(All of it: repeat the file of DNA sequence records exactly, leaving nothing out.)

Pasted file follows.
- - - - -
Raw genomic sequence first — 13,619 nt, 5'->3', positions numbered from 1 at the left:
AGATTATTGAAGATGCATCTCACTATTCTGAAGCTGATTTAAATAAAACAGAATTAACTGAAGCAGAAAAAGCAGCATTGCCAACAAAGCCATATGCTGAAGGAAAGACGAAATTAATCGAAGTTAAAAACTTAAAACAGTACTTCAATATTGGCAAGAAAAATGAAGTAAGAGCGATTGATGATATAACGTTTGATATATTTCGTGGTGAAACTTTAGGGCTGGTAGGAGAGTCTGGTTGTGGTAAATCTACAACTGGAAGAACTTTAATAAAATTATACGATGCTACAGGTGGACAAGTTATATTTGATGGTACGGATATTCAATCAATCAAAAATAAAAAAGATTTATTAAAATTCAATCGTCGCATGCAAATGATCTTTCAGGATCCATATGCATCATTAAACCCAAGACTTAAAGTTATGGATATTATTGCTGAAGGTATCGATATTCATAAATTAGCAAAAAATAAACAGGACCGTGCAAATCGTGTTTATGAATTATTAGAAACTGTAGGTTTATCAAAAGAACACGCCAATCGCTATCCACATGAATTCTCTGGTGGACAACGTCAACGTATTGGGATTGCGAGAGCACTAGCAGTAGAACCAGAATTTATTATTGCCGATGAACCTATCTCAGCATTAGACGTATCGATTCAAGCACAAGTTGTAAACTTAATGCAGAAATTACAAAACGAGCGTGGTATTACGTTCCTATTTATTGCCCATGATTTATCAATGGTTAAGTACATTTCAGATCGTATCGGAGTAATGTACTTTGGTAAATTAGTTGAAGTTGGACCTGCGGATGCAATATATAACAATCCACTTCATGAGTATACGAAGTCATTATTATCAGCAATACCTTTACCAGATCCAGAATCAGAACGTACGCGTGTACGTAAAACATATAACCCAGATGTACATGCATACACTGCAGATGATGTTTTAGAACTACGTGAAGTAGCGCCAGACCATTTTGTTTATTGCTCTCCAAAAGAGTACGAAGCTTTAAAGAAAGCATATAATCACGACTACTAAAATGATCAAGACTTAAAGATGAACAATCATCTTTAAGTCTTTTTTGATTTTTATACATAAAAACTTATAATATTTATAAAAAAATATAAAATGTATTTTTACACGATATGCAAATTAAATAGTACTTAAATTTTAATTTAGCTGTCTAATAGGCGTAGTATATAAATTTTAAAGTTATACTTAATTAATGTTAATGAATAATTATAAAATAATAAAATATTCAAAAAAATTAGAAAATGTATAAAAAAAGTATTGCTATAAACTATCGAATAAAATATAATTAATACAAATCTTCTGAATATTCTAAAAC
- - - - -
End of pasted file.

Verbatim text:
Raw genomic sequence first — 13,619 nt, 5'->3', positions numbered from 1 at the left:
AGATTATTGAAGATGCATCTCACTATTCTGAAGCTGATTTAAATAAAACAGAATTAACTGAAGCAGAAAAAGCAGCATTGCCAACAAAGCCATATGCTGAAGGAAAGACGAAATTAATCGAAGTTAAAAACTTAAAACAGTACTTCAATATTGGCAAGAAAAATGAAGTAAGAGCGATTGATGATATAACGTTTGATATATTTCGTGGTGAAACTTTAGGGCTGGTAGGAGAGTCTGGTTGTGGTAAATCTACAACTGGAAGAACTTTAATAAAATTATACGATGCTACAGGTGGACAAGTTATATTTGATGGTACGGATATTCAATCAATCAAAAATAAAAAAGATTTATTAAAATTCAATCGTCGCATGCAAATGATCTTTCAGGATCCATATGCATCATTAAACCCAAGACTTAAAGTTATGGATATTATTGCTGAAGGTATCGATATTCATAAATTAGCAAAAAATAAACAGGACCGTGCAAATCGTGTTTATGAATTATTAGAAACTGTAGGTTTATCAAAAGAACACGCCAATCGCTATCCACATGAATTCTCTGGTGGACAACGTCAACGTATTGGGATTGCGAGAGCACTAGCAGTAGAACCAGAATTTATTATTGCCGATGAACCTATCTCAGCATTAGACGTATCGATTCAAGCACAAGTTGTAAACTTAATGCAGAAATTACAAAACGAGCGTGGTATTACGTTCCTATTTATTGCCCATGATTTATCAATGGTTAAGTACATTTCAGATCGTATCGGAGTAATGTACTTTGGTAAATTAGTTGAAGTTGGACCTGCGGATGCAATATATAACAATCCACTTCATGAGTATACGAAGTCATTATTATCAGCAATACCTTTACCAGATCCAGAATCAGAACGTACGCGTGTACGTAAAACATATAACCCAGATGTACATGCATACACTGCAGATGATGTTTTAGAACTACGTGAAGTAGCGCCAGACCATTTTGTTTATTGCTCTCCAAAAGAGTACGAAGCTTTAAAGAAAGCATATAATCACGACTACTAAAATGATCAAGACTTAAAGATGAACAATCATCTTTAAGTCTTTTTTGATTTTTATACATAAAAACTTATAATATTTATAAAAAAATATAAAATGTATTTTTACACGATATGCAAATTAAATAGTACTTAAATTTTAATTTAGCTGTCTAATAGGCGTAGTATATAAATTTTAAAGTTATACTTAATTAATGTTAATGAATAATTATAAAATAATAAAATATTCAAAAAAATTAGAAAATGTATAAAAAAAGTATTGCTATAAACTATCGAATAAAATATAATTAATACAAATCTTCTGAATATTCTAAAAC